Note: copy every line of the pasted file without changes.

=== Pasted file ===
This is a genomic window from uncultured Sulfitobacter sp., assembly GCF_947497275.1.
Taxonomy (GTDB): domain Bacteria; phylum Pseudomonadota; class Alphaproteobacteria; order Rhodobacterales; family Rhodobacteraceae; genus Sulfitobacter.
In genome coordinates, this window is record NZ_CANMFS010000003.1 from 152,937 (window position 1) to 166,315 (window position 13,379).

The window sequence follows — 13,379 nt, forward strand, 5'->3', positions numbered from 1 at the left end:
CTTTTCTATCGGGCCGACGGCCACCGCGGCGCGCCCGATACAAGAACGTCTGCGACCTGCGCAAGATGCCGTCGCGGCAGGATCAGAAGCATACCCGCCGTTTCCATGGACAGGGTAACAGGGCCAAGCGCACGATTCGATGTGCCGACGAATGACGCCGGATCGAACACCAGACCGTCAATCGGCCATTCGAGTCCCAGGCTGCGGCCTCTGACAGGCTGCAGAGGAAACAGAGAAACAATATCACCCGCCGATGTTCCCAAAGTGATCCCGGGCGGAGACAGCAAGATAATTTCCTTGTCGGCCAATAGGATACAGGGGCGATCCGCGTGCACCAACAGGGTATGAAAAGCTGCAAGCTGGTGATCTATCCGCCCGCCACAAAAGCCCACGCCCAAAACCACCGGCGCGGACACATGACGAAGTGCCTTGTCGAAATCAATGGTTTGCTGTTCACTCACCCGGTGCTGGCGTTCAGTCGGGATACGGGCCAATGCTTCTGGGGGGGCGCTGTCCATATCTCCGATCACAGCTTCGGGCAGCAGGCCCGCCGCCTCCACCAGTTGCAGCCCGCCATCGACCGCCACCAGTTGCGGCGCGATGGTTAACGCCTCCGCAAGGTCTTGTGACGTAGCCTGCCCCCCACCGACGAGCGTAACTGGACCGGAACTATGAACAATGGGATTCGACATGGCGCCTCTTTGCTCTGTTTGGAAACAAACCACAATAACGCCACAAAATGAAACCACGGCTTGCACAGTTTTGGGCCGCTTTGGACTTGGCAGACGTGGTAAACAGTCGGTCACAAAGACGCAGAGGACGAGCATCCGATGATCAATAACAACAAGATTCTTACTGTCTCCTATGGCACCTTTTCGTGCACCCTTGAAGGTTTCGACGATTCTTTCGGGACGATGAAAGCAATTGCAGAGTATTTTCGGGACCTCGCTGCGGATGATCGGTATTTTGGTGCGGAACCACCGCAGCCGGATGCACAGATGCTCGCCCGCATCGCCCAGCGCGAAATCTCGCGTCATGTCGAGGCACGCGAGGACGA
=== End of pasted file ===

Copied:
This is a genomic window from uncultured Sulfitobacter sp., assembly GCF_947497275.1.
Taxonomy (GTDB): domain Bacteria; phylum Pseudomonadota; class Alphaproteobacteria; order Rhodobacterales; family Rhodobacteraceae; genus Sulfitobacter.
In genome coordinates, this window is record NZ_CANMFS010000003.1 from 152,937 (window position 1) to 166,315 (window position 13,379).

The window sequence follows — 13,379 nt, forward strand, 5'->3', positions numbered from 1 at the left end:
CTTTTCTATCGGGCCGACGGCCACCGCGGCGCGCCCGATACAAGAACGTCTGCGACCTGCGCAAGATGCCGTCGCGGCAGGATCAGAAGCATACCCGCCGTTTCCATGGACAGGGTAACAGGGCCAAGCGCACGATTCGATGTGCCGACGAATGACGCCGGATCGAACACCAGACCGTCAATCGGCCATTCGAGTCCCAGGCTGCGGCCTCTGACAGGCTGCAGAGGAAACAGAGAAACAATATCACCCGCCGATGTTCCCAAAGTGATCCCGGGCGGAGACAGCAAGATAATTTCCTTGTCGGCCAATAGGATACAGGGGCGATCCGCGTGCACCAACAGGGTATGAAAAGCTGCAAGCTGGTGATCTATCCGCCCGCCACAAAAGCCCACGCCCAAAACCACCGGCGCGGACACATGACGAAGTGCCTTGTCGAAATCAATGGTTTGCTGTTCACTCACCCGGTGCTGGCGTTCAGTCGGGATACGGGCCAATGCTTCTGGGGGGGCGCTGTCCATATCTCCGATCACAGCTTCGGGCAGCAGGCCCGCCGCCTCCACCAGTTGCAGCCCGCCATCGACCGCCACCAGTTGCGGCGCGATGGTTAACGCCTCCGCAAGGTCTTGTGACGTAGCCTGCCCCCCACCGACGAGCGTAACTGGACCGGAACTATGAACAATGGGATTCGACATGGCGCCTCTTTGCTCTGTTTGGAAACAAACCACAATAACGCCACAAAATGAAACCACGGCTTGCACAGTTTTGGGCCGCTTTGGACTTGGCAGACGTGGTAAACAGTCGGTCACAAAGACGCAGAGGACGAGCATCCGATGATCAATAACAACAAGATTCTTACTGTCTCCTATGGCACCTTTTCGTGCACCCTTGAAGGTTTCGACGATTCTTTCGGGACGATGAAAGCAATTGCAGAGTATTTTCGGGACCTCGCTGCGGATGATCGGTATTTTGGTGCGGAACCACCGCAGCCGGATGCACAGATGCTCGCCCGCATCGCCCAGCGCGAAATCTCGCGTCATGTCGAGGCACGCGAGGACGA